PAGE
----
Scottish street tough Robbie is finding it hard to leave the criminal life. After being arrested for assault, he tries desperately to find a job, only to have every door slammed in his face.
But when his parole officer introduces him to the pleasures of whisky with a tour of a local distillery, the onetime beer brawler discovers a new future. In "The Angels' Share" (the title refers to a small amount of whisky that evaporates as it ages in barrels), whisky turns out to be a saving grace, not the cause of downfall.
Robbie discovers that he's got a discerning palate and is able to pick up the nuances of taste and aroma in the world-class spirits coveted by wealthy collectors.
To make money with this gift and save his young family, he and three friends from his community service work crew hatch a plan to siphon off part of a rare cask of Scotch that's worth millions. Donning kilts so that they can blend in with Highlands tourists, they embark on a journey that's as much about bonding as it is about a liquor heist.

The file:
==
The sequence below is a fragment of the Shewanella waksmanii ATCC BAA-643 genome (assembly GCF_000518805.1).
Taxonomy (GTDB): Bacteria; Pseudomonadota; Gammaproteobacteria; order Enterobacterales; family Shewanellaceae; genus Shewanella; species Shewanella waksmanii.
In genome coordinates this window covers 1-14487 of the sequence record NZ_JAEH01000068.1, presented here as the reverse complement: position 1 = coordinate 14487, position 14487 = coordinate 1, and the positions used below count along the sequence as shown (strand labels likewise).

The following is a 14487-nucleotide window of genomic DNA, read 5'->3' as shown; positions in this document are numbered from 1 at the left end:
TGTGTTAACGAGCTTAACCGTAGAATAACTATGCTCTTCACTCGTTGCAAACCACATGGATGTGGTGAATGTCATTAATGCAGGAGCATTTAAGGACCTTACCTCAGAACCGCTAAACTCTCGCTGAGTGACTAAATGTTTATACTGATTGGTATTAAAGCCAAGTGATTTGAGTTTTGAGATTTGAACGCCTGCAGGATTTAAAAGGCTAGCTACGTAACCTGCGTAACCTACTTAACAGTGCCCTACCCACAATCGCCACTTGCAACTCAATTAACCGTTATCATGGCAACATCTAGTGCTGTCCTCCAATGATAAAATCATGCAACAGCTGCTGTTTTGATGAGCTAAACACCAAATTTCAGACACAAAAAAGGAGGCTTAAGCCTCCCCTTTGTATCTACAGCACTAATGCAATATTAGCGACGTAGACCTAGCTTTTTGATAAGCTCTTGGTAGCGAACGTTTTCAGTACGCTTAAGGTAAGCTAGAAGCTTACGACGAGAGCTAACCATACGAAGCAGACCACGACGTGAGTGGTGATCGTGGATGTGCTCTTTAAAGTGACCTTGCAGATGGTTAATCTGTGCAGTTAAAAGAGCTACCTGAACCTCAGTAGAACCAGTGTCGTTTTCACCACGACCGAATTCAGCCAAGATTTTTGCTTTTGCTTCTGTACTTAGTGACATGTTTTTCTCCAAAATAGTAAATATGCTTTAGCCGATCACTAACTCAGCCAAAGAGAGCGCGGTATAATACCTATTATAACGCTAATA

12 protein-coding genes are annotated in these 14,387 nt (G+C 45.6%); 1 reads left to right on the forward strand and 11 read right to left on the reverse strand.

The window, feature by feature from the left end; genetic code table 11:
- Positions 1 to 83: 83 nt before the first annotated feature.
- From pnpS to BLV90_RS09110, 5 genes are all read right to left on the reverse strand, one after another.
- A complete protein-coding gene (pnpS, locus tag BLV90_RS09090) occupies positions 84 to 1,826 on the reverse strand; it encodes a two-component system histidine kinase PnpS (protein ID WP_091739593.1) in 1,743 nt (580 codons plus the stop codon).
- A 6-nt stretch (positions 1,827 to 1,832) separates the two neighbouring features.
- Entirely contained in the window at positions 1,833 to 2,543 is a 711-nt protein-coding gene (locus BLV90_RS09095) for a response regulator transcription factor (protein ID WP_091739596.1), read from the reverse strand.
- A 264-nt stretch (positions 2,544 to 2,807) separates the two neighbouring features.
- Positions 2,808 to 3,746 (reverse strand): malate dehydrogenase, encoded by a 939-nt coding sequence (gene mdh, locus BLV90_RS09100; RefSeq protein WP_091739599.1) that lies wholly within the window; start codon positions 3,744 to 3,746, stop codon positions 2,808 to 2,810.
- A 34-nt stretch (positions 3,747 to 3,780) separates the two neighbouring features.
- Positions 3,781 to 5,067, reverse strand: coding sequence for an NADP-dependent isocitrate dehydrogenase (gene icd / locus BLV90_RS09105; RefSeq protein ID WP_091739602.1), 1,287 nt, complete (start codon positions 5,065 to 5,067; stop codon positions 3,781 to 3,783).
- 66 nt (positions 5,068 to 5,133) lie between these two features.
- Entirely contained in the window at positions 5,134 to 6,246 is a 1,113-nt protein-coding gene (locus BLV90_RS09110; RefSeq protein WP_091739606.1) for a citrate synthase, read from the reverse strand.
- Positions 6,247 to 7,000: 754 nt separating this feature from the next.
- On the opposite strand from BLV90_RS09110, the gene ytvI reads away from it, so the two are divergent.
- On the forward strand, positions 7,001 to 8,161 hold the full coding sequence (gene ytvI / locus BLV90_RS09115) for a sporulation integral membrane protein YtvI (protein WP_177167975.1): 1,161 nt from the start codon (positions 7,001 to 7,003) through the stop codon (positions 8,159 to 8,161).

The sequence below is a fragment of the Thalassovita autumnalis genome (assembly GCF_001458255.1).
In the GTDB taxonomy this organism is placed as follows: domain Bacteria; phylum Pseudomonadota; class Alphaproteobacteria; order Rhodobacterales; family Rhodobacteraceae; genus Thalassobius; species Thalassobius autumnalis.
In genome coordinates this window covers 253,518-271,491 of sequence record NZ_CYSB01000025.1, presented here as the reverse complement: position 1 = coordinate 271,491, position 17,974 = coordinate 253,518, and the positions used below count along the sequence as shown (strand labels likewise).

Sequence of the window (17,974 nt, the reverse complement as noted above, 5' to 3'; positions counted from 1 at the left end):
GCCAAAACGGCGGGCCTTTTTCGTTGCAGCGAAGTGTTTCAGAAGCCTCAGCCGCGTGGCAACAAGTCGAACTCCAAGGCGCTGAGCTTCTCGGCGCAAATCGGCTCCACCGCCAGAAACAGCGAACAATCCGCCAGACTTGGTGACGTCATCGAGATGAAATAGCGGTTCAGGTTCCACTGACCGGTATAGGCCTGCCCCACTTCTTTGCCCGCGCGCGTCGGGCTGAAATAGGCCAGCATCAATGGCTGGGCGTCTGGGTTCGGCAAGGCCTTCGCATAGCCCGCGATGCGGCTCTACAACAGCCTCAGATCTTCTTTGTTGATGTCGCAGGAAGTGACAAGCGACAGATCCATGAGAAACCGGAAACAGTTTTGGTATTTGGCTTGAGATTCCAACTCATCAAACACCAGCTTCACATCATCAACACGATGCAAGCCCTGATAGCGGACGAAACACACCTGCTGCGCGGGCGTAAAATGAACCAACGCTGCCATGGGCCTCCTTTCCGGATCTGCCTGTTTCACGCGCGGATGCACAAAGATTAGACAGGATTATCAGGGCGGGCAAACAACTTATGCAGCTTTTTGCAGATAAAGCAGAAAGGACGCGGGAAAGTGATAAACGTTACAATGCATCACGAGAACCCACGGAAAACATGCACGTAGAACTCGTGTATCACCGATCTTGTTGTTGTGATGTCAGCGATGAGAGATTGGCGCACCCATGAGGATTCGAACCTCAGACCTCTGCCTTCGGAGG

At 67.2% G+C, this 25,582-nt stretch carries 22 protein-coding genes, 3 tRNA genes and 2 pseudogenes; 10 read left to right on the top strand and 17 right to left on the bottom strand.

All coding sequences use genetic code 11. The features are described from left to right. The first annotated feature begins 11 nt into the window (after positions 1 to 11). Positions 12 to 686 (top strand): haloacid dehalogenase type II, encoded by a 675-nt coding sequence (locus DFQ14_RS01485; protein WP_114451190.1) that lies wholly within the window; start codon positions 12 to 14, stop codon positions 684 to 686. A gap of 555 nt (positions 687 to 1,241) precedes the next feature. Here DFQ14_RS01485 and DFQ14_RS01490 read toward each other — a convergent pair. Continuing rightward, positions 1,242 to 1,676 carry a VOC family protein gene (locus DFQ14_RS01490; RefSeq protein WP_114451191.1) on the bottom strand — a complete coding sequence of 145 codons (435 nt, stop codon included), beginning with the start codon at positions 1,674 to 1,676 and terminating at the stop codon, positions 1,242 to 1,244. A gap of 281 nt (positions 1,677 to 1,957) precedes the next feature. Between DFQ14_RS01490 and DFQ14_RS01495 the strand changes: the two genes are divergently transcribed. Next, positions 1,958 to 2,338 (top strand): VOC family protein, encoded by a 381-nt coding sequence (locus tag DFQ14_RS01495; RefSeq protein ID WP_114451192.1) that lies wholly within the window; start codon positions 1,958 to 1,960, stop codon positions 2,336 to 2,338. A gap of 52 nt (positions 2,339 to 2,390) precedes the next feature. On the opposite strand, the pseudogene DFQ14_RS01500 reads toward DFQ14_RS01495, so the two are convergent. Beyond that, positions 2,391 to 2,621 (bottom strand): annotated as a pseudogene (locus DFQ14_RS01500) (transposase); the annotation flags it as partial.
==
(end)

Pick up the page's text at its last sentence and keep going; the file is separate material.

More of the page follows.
Director Ken Loach strikes a nice balance between portraying the bleak life of Glasgow's lower class, along with the senseless violence that can erupt when young men face hopelessness, and the fun that unfolds as the misfit friends act out their scheme.
Although some of the accents are so thick it's difficult to understand the dialogue (where are the subtitles when we need them?), the performances feel genuine, particularly from newcomer Paul Brannigan, who moves like a seasoned cat burglar during the whisky theft.